Gold News

Fed Goes Crackers as 2016 Begins

The confidence game of central banking works just fine. Until it doesn't...
 
FORGET the glut in crude oil, copper, cargo ships or Chinese steel capacity, writes Adrian Ash at BullionVault.
 
Cheese. There is too much cheese, says Bloomberg.
 
That is why the price of US cheddar cheese blocks – a tradable asset, apparently – fell to new 5-year lows as 2015 drew to a close. Cheese futures for December delivery hit their lowest price since April. 
 
"We're making a lot of cheese and not selling a lot of it," says one dairy manager. 
 
"So it's all going into storage for the moment." 
 
This cheese glut, of course, is the global economic environment into which the US Federal Reserve this month raised its key interest rate at last.
 
Hence the humming and haw-ing in the Fed's accompanying statement, forecasts and press conference.
 
Yes, rates have been too low for too long. Yes, financial assets have been bid up to untold records...squashing the yield they offer to nothing...as the glut of money which zero rates have created forced otherwise cautious savers into all manner of half-baked "collectibles" and "luxury goods" at auction...
 
...not to mention real estate, high-yields "junk" bonds and investment scams. 
 
So the Fed basically promised that "lift off" from zero would start in 2015. That madeyesterday's rate-rise a 100% certainty if markets weren't to collapse on a loss of confidence in everything Janet Yellen ever says. 
 
But this rating-hiking cycle – the first begun since 2004 – is not like any rate-rising cycle the world has ever seen before. 
 
First it starts from near zero. Second, the rest of the world (besides US Dollar-pegged Hong Kong) is going in the other direction, either sitting tight at record lows (like a raft of central bank decisions already since the Fed's measly quarter-point hike) or cutting further (like Taiwan did immediately after).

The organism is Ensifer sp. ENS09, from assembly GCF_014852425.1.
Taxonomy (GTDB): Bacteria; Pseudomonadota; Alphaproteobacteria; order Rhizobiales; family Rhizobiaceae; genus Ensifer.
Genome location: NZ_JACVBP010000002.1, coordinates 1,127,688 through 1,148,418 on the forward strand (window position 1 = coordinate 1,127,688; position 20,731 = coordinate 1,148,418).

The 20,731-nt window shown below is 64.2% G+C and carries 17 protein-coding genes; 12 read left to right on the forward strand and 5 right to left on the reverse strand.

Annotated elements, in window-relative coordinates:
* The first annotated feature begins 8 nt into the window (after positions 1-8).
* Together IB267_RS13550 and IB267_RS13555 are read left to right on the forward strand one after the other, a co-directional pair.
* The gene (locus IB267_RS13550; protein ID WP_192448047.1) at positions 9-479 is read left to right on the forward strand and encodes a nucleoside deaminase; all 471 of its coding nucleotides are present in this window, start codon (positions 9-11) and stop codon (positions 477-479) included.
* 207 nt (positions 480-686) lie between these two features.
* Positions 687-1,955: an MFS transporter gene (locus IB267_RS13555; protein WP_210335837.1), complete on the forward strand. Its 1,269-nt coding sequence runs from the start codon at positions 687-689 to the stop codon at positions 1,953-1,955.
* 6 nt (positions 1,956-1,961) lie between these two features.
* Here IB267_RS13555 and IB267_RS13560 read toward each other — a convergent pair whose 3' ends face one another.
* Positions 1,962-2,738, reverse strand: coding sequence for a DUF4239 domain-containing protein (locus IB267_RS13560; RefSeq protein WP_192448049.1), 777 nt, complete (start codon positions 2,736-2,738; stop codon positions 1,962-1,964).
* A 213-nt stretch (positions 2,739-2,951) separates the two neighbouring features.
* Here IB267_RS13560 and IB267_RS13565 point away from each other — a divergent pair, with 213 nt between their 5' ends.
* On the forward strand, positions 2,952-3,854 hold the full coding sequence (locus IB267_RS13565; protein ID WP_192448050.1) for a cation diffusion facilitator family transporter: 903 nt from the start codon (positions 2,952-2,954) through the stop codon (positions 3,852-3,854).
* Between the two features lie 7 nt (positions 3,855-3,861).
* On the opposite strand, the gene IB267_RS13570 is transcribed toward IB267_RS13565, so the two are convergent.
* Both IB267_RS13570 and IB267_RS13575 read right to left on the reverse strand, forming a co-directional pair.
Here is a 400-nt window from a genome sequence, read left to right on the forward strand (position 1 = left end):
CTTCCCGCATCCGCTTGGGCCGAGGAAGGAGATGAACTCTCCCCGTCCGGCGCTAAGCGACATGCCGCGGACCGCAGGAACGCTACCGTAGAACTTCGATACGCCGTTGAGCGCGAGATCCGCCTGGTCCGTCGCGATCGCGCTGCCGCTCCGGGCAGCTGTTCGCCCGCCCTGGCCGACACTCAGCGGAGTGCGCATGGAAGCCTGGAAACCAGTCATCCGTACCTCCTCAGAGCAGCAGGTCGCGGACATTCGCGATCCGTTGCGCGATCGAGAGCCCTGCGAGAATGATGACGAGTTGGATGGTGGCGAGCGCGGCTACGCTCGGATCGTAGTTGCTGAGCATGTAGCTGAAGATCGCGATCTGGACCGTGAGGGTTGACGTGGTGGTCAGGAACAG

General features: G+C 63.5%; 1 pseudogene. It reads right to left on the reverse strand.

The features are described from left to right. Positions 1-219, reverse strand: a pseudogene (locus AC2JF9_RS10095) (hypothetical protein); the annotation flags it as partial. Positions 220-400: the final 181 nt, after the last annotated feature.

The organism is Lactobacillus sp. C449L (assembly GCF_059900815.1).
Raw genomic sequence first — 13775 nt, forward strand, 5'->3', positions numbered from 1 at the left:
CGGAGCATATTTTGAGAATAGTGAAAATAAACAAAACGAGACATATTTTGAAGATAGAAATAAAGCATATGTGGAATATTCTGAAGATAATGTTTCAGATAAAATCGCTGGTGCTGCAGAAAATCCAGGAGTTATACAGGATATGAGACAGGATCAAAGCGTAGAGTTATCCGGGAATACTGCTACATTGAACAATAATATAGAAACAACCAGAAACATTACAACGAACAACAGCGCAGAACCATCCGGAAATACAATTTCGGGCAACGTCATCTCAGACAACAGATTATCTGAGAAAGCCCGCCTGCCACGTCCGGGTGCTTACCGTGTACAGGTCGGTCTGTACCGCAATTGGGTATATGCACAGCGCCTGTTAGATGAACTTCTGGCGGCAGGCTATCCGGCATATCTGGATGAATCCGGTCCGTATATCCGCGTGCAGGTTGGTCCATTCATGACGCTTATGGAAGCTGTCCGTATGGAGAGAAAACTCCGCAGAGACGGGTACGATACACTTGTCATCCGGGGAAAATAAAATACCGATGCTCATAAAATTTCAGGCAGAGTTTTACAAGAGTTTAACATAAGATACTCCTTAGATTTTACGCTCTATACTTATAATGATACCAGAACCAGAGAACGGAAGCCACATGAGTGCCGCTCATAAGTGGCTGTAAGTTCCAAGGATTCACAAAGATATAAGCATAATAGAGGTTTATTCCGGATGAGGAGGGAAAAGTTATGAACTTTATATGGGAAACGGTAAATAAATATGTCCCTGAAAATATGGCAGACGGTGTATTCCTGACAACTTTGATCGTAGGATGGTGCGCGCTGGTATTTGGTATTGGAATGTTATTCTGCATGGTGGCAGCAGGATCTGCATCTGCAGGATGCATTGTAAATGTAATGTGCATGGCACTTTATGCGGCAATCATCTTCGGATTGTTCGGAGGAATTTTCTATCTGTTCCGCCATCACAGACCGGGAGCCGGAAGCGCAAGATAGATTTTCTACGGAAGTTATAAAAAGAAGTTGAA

Third, but most crucially, it's a rate rise which the Fed didn't want to make and doesn't believe it should. 
 
Because – thanks to all those gluts in oil, copper and cheese – inflation is missing. And while a strong labour market is one half of the Fed's mandate, the other half is stability in consumer prices. Which the Fed says means 2.0% inflation. And which, by a remarkable coincidence, the entire Fed policy team unanimously says will be the pace of inflation in the "long run".
 
FOMC forecasts for PCE inflation
But its other forecasts? These people voted 9-1 against raising rates in October. With nothing changed, they voted 10-0 in December to hike after all. 
 
Really, these folks don't know what they're doing. They're making it up as they go along. 
 
Most of the time this doesn't matter. Because the world gets by regardless and in spite of them. 
 
But every so often...as in the 1970s or say 2008...the world suddenly spots the problem. 
 
This confidence game is a con trick. Fingers crossed the markets don't notice in 2016.

Adrian Ash is director of research at BullionVault, the physical gold and silver market for private investors online. Formerly head of editorial at London's top publisher of private-investment advice, he was City correspondent for The Daily Reckoning from 2003 to 2008, and is now a regular contributor to many leading analysis sites including Forbes and a regular guest on BBC national and international radio and television news. Adrian's views on the gold market have been sought by the Financial Times and Economist magazine in London; CNBC, Bloomberg and TheStreet.com in New York; Germany's Der Stern; Italy's Il Sole 24 Ore, and many other respected finance publications.

See the full archive of Adrian Ash articles on GoldNews.

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